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There is no upward limit on how hard you should shake it, but if it starts hurting you should stop.
Of course, this is in reference to how to charge your sweet Beam Katana.
This game is 15 and features lots of gore, 'sword' wielding, smut and parodies. It's not a sophisticated plot or script and excuse the gender assumption, very much a boy's game going by the humour and the Fan Service. Not that it matters, good game is good game.
No more heroes 2 is clearly a sequel and the final chapter of Travis Touchdown's tale. It is set three years after Travis became the top assassin and quit. Apparently he's the first to do. Its set in Santa Destroya again.
The story progresses with cut scenes interspersed with scenes of a woman performing a soliloquy in a peepshow room.
Game play is essentially a hack and slash your way through to the boss battle and little else. You earn money by doing part time jobs which are quite novel; they're quite fun and are like the old NES games except for the final part time job which is in 3d and indistinguishable from usual game play. The more people you hit and kill without getting hurt fills your ecstasy gauge and lets you transform into a tiger. Neat.
Graphically, it's pretty neat for the Wii. The controls can be a bit iffy to get used to, the camera is also a bit iffy at times but it's still a lot of fun to play. That's the key to it, it is just fun.
Takashi Miike also guest stars in it. That in itself should make it totally worth buying.
I really enjoyed playing it, it won't take long to complete it - maybe 8 or 9 hours at most. The voice acting is really good and the script is very funny. I give the game 9/10.
DOWNWARD FACING DOG!
No More Heroes 2 is the direct sequel to the original No More Heroes on Wii. In a lot of ways, it's very similar, but in others it's vastly different.
You begin the game once again as Travis Touchdown from the original game, and once again it's your job to work your way up to be the number 1 international assassin. You manage this by killing everyone in the spot above yours, usually in ridiculously gruesome and violent ways. In the first game, this was accomplished by travelling the city GTA style and accomplishing various missions until you were deemed worthy of fighting a boss. In this game, they've done away with all the filler and just throw you into boss fight after boss fight until you emerge victorious. About half of the time there are actually short levels to play through, which will involve you violently killing as many henchmen as humanly possible before reaching the boss fight. The other half, you simply select 'fight' from the menu, and you're thrown straight into the boss fight. To be honest, I welcomed the filler of the first game, and I thought it was a bit lazy of the developers to leave out. Bosses don't mean much if they're the only thing you're fighting, after all. Still, they're wildly different from one another, and oodles of fun to fight, so you can't complain too much.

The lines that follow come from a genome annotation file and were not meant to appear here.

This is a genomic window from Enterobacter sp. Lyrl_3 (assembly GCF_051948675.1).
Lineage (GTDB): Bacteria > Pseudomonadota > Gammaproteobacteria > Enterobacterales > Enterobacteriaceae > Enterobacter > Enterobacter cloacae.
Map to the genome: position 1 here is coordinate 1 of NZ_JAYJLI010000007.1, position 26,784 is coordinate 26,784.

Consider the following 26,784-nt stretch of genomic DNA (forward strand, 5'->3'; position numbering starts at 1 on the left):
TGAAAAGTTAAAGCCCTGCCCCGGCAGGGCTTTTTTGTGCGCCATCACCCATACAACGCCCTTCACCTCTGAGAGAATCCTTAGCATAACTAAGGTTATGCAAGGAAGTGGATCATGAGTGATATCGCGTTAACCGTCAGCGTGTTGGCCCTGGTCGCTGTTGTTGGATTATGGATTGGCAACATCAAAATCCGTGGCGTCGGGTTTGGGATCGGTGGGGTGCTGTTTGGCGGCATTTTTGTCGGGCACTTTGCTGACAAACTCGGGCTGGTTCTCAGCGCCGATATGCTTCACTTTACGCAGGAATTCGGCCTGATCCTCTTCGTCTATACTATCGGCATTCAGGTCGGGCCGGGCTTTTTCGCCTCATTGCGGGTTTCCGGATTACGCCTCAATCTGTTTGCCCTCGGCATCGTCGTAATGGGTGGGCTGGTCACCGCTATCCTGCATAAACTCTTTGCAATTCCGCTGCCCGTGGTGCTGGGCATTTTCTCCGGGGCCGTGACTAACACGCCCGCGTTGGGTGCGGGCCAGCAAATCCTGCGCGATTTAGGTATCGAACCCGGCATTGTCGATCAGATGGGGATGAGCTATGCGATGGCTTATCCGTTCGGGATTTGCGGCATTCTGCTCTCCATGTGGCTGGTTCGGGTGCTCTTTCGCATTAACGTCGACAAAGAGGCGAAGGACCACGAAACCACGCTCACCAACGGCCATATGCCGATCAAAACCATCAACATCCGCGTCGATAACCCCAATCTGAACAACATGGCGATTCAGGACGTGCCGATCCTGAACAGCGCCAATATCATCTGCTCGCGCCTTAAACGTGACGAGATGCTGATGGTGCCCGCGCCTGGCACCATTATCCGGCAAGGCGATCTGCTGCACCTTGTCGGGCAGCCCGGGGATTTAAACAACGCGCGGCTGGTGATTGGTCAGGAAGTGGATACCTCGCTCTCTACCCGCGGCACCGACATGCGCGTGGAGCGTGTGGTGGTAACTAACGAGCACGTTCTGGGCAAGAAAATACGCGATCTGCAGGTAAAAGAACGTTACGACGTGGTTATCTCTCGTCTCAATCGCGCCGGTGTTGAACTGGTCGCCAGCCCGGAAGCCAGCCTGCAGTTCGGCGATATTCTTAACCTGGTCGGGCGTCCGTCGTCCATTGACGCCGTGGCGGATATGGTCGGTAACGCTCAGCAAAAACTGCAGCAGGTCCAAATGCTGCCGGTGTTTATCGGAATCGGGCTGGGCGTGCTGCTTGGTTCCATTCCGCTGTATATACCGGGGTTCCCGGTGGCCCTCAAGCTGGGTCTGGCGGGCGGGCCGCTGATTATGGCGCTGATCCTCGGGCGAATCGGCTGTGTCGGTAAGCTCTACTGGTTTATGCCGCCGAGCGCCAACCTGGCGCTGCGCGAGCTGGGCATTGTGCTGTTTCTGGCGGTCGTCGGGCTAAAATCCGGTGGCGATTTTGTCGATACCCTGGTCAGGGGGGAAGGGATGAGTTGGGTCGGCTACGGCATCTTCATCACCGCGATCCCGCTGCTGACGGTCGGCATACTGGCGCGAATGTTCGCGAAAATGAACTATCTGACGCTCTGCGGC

As for the side quests from the first game, these are still there, but don't really offer much incentive to play through, and are again just chosen from the menu rather than reached by exploring. The challenges, like the levels and boss fights, are still fun, but just selecting them from a menu isn't really much of a challenge. They are styled pretty well though, and involve you completing a variety of 8-bit games, which I found to be great fun.
The game is styled in much the same way as the first - cel shaded and slightly off the wall. It's a great visual style that really suits the Wii, and I wish more games would follow this lead because it actually makes Wii games look visually impressive rather than a muddy mess. Red Steel 2 had similar visuals, and it too looked great.
It's a good thing that NMH2 allows you to play with a classic controller, as I found the game to be literally unplayable with the standard Wiimote and nunchuck combo. The game wouldn't ever do what I wanted despite my waggles, so I caved in and bought a classic controller pro. Perhaps this is a clever merketing ploy from Nintendo, but it worked on me, and I found the game controlled beautifully using the new controller.
In closing, No More Heroes 2 is a great Wii game that successfully targets a more mature audience. It is overshadowed only by itselft, however, because the original No More Heroes had far more depth to it. It's still worth playing, but so much has been stripped back that it can feel a little empty at times.